Whanganui mayor reflects on 'vastly different' iwi relations since occupation

8:33 pm on 29 February 2024

Whanganui mayor Andrew Tripe says the annual celebrations marking the 1995 occupation of Pākaitore is an opportunity for education. Photo: LDR / Moana Ellis

The relationship between Māori and the Whanganui council today is "vastly different" compared to 29 years ago, mayor Andrew Tripe says.

Tripe attended the annual Pākaitore celebrations on Wednesday, honouring the day in 1995 when Whanganui Māori began a 79-day occupation to reclaim the riverfront site and highlight grievances over the river and land.

The historic site, then controlled by the council, had been renamed Moutoa Gardens by settlers after the battle of Moutoa upriver in 1864, and it housed many of the city's monuments and memorials.

Tripe said the occupation caused a lot of division in the community and nationally.

"I do remember it. From Whanganui District Council's perspective, its relationship with iwi and hapū now is vastly different and better.

"Let's look at 29 years ago compared to today: the council at the time came down to Pākaitore to order the protesters of the day to move out.

"I'm here to celebrate what [the protesters] did. That's the difference."

Whanganui mayor Andrew Tripe.

Whanganui mayor Andrew Tripe. Photo: LDR / Moana Ellis

Speaking in te reo Māori, Tripe was one of the speakers during yesterday's pōwhiri.

He said the annual anniversary of the protest was an opportunity for education.

"You need to go back into history, back into the 1800s, to understand what it was like to be Māori.

"I don't think people like me - Pākehā - have fully understood what it is to have a te ao Māori worldview. That's our challenge today.

"They've been asked to be part of our worldview, the Statute of Westminster worldview. We need to understand the te ao Māori perspective.

"We're back here 29 years from that day to celebrate but also to educate our people to understand what those 79 days of protest were about."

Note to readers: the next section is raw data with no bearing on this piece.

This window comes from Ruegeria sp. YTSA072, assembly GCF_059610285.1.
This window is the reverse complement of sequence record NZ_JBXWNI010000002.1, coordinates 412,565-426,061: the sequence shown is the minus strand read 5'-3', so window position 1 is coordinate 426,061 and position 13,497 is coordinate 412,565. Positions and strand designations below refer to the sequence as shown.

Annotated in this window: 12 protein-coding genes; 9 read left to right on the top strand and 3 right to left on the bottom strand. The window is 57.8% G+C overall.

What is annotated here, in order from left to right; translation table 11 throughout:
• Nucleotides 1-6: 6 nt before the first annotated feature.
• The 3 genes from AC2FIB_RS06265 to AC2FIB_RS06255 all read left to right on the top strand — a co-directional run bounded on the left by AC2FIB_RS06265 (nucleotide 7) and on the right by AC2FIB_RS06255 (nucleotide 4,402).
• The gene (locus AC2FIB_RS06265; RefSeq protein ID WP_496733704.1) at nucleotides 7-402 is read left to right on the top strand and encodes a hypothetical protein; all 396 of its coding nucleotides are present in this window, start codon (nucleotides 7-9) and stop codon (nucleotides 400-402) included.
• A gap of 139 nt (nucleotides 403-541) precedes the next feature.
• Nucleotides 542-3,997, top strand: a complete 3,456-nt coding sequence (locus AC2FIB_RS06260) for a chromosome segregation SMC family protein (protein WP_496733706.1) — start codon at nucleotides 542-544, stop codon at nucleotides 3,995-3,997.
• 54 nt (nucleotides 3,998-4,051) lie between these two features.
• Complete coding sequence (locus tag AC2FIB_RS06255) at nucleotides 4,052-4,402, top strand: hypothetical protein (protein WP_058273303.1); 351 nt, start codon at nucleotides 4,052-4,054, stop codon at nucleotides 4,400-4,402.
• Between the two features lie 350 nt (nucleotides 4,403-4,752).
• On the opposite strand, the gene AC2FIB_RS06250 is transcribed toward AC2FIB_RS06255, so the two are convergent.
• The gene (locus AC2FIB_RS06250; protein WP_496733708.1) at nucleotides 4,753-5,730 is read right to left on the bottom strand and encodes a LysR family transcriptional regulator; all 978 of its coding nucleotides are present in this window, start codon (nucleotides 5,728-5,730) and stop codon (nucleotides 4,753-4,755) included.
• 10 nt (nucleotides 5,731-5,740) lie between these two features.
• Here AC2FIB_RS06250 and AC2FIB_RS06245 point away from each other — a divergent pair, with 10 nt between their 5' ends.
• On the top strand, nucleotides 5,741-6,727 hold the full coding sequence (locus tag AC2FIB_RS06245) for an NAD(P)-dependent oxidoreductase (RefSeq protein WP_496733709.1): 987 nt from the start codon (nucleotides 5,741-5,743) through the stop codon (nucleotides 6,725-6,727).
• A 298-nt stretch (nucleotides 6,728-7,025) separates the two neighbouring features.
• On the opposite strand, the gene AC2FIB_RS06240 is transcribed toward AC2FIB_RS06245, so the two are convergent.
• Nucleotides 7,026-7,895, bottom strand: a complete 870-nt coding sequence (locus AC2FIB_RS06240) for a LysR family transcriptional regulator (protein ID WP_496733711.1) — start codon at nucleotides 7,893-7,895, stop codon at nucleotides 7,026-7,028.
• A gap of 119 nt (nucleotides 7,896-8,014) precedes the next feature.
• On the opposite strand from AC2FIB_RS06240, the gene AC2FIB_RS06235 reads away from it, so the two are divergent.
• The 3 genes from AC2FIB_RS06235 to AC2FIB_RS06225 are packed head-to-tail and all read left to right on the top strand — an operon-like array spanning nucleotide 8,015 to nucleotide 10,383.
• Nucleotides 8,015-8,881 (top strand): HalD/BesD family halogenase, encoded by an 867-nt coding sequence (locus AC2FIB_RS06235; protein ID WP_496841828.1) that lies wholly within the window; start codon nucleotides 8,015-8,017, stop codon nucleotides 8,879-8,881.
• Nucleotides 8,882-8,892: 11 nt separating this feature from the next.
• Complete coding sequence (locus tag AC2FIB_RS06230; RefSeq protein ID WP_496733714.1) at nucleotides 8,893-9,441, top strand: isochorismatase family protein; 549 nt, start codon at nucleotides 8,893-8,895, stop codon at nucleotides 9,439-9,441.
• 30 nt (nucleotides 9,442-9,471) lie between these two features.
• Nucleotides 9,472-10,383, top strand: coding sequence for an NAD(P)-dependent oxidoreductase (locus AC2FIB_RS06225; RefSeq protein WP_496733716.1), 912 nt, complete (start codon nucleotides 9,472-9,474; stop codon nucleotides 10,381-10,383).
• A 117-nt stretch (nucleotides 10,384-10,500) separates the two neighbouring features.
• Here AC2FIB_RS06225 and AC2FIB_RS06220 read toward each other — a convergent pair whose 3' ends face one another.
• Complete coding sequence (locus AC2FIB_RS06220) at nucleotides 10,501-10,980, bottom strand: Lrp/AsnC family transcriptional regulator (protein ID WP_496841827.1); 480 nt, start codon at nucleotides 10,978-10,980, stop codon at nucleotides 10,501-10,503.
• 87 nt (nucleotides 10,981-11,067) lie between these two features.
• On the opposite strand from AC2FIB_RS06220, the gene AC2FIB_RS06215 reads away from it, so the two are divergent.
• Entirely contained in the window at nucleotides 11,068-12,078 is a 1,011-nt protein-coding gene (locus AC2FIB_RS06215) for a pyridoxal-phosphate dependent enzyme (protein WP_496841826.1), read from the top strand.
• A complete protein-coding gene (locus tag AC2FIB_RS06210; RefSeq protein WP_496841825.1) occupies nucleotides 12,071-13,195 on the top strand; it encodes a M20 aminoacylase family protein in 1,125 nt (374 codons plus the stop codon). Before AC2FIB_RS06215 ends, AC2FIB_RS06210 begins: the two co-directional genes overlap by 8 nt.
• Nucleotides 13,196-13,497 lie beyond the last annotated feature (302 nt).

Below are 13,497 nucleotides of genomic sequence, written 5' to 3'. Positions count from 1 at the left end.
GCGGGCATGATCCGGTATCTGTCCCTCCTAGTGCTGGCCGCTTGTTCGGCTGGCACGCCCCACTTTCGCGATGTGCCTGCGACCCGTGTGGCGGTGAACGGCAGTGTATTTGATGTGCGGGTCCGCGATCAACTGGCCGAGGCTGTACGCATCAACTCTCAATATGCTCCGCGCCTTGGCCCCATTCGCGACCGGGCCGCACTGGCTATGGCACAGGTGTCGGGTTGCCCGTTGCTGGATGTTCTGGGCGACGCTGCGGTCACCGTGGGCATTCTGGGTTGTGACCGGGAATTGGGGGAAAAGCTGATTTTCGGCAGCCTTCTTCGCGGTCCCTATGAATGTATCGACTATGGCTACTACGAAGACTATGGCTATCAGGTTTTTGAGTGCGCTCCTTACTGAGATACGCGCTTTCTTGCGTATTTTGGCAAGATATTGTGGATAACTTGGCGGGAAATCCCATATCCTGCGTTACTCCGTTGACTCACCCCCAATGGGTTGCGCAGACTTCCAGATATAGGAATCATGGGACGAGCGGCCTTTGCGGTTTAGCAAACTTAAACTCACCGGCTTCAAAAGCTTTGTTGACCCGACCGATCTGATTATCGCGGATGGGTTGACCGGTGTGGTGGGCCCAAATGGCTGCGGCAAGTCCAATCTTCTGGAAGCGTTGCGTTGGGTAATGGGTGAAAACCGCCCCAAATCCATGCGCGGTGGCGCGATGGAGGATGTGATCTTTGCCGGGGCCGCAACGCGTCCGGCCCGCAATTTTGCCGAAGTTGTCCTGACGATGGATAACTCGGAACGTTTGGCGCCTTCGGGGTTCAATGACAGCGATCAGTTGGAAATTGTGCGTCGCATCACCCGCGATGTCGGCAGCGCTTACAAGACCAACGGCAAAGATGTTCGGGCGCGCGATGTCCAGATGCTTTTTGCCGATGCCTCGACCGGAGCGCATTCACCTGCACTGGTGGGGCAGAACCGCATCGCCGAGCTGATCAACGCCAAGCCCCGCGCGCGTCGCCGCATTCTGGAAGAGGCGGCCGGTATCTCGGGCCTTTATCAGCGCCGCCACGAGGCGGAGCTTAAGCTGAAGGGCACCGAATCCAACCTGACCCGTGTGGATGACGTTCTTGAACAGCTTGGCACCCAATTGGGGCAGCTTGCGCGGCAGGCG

Hundreds gathered on Wednesday to remember the protests, including children from kohanga reo and kura. The mayor said it was great to see tamariki and rangatahi marking the day and understanding their history.

"That's the great thing. They've got this in them already and that's really important. It shapes their identity and what they stand for, and [means they] hold onto the history that has gone before us but is also ahead of us," Tripe said.

A critical part of the community is iwi and hapū, who were here a long time before us, he said.

"We've come a long way. We've got a very healthy relationship and I saw that today when I got lots of hugs and hongi. That's great but there's more to go."

On the controversial decision by the Pākaitore Historic Reserve Board to remove the country's oldest war memorial from the Whanganui reserve, the mayor confirmed the monument would be relocated.

"It's going to be removed from that site potentially, there is still a process to go through, but it will still remain somewhere.

"It's honouring history, it's not eradicating history at all. We're not trying to say that it didn't occur."

Whanganui River iwi representatives called for the removal of the 158-year-old Weeping Woman monument last year, saying its inscription condemning upriver Māori for "fanaticism and barbarism" was offensive and a blight on the history of Whanganui.

Tripe said the battle took place 80km upriver from Whanganui, and therefore the statue was not commemorating the site of a historic event, just the fact that the battle happened.

The monument also commemorates the 15 Māori and one European killed in the 1864 battle with upriver Māori at Moutoa island.

LDR is local body journalism co-funded by RNZ and NZ On Air.

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